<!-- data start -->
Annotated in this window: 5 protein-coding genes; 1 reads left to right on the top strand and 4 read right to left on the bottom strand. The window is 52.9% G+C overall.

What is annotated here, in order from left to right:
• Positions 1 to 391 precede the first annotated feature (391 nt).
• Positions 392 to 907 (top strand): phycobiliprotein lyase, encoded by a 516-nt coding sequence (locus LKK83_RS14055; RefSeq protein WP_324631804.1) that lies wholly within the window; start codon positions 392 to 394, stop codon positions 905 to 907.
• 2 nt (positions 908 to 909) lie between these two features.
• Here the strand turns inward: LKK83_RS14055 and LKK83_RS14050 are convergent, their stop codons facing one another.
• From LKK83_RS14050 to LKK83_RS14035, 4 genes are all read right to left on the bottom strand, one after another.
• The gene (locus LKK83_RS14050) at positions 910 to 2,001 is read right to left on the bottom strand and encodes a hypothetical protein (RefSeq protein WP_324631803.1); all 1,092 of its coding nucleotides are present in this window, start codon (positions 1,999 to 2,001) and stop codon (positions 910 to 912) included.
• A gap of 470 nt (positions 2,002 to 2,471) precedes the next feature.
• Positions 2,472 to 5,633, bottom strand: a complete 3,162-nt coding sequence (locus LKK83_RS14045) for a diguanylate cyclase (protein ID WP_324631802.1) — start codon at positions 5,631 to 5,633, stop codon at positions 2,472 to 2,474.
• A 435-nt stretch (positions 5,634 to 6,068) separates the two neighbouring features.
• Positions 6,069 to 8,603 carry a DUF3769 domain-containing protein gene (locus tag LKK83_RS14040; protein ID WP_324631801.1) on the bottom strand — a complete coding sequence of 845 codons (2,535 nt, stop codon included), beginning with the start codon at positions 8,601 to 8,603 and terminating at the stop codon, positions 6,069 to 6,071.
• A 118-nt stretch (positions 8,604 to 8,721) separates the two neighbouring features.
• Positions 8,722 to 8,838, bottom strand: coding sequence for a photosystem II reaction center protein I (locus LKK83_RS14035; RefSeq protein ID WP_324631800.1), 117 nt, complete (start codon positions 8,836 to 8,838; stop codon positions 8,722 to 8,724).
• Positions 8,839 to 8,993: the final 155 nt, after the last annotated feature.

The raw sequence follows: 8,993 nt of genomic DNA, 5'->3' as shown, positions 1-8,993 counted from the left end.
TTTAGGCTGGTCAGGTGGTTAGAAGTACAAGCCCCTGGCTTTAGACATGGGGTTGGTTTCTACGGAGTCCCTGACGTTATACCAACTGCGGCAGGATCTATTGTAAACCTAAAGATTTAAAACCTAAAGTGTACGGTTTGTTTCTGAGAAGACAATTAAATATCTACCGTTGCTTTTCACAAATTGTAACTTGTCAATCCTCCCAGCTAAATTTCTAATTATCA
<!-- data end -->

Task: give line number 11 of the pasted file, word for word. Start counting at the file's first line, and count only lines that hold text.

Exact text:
• A 435-nt stretch (positions 5,634 to 6,068) separates the two neighbouring features.